In the context of Brookner’s fiction, there is both Brookner the-writer-as-artist, and the Brookner protagonist as cultural observer. From her role as an historian of the artist, Brookner is well aware of the significance of the emotions for both the artistic producer and consumer. ‘It should be remembered that the Romantic painter has designs on the spectator,’ she writes. ‘He is out to remove the spectator from his normal or appropriate perceptual field, and in doing so to infect him with his own personal doubts.’ The discomfort that arises from reading Brookner’s fiction comes precisely from her skilful wielding of pathos. The critical backlash against Brookner and her stereotyping as a boring, lonely woman stems from her ability to restage cultural anxieties in her fiction.

Across Brookner’s fiction, the Brookner protagonist enacts a range of emotional responses which reflect how we engage with the world, and also, in our response to the Brooknerine, how we respond to other people’s responses. Sometimes desire is  blinding and results in the misreading of a situation. At other times, action is subsumed to self-examination, with varying repercussions. On occasion, emotion may be sublimated to an intellectual position, without acknowledgment. Or else a response is confected because authenticity is unwelcome. Through the Brooknerine’s observations, we see that emotional responses are deemed acceptable in some people and not in others. There is a certain status behind public emoting, which adds another dimension to the solitary Brookner protagonist, who often experiences emotions in isolation. The gamut of emotional experiences tested and analysed by the Brooknerine is what informs her uncanny resemblance to the nineteenth-century French male artist.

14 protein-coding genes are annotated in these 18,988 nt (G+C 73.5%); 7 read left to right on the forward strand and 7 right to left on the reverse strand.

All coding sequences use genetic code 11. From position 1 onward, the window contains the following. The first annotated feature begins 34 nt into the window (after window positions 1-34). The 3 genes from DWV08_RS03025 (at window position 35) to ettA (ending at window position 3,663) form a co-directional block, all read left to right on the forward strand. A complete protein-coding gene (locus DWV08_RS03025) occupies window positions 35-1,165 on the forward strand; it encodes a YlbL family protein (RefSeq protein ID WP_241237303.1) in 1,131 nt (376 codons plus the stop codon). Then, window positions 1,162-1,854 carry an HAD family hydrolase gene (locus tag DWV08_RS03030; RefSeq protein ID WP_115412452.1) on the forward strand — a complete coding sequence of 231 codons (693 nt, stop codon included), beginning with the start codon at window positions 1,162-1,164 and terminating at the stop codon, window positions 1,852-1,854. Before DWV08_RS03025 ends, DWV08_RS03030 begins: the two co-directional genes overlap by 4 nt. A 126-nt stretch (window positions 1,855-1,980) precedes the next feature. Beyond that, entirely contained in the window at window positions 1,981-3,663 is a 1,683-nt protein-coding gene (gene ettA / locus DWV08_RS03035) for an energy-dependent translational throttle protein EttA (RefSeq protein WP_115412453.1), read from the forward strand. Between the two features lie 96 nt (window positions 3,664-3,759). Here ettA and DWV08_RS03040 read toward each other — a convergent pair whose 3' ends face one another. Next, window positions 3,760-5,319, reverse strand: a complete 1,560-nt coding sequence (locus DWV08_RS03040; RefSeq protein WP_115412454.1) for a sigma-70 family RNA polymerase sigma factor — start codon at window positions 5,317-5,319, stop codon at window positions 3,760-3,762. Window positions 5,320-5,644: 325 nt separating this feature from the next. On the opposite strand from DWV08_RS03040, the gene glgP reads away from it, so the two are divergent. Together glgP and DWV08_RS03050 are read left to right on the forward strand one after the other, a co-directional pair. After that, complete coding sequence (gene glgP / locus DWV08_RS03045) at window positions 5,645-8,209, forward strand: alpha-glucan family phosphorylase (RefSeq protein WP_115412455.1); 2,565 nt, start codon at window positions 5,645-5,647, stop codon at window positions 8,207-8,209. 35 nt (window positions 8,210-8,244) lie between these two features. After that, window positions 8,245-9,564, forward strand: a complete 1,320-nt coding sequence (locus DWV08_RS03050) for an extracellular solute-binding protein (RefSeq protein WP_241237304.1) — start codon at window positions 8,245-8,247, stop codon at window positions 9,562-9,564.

When asked to comment on the Brookner heroine, described by interviewer Nigel Ford as ‘a woman of uncertain age, probably genteel, who strives for much more than she’s got,’ Brookner replied: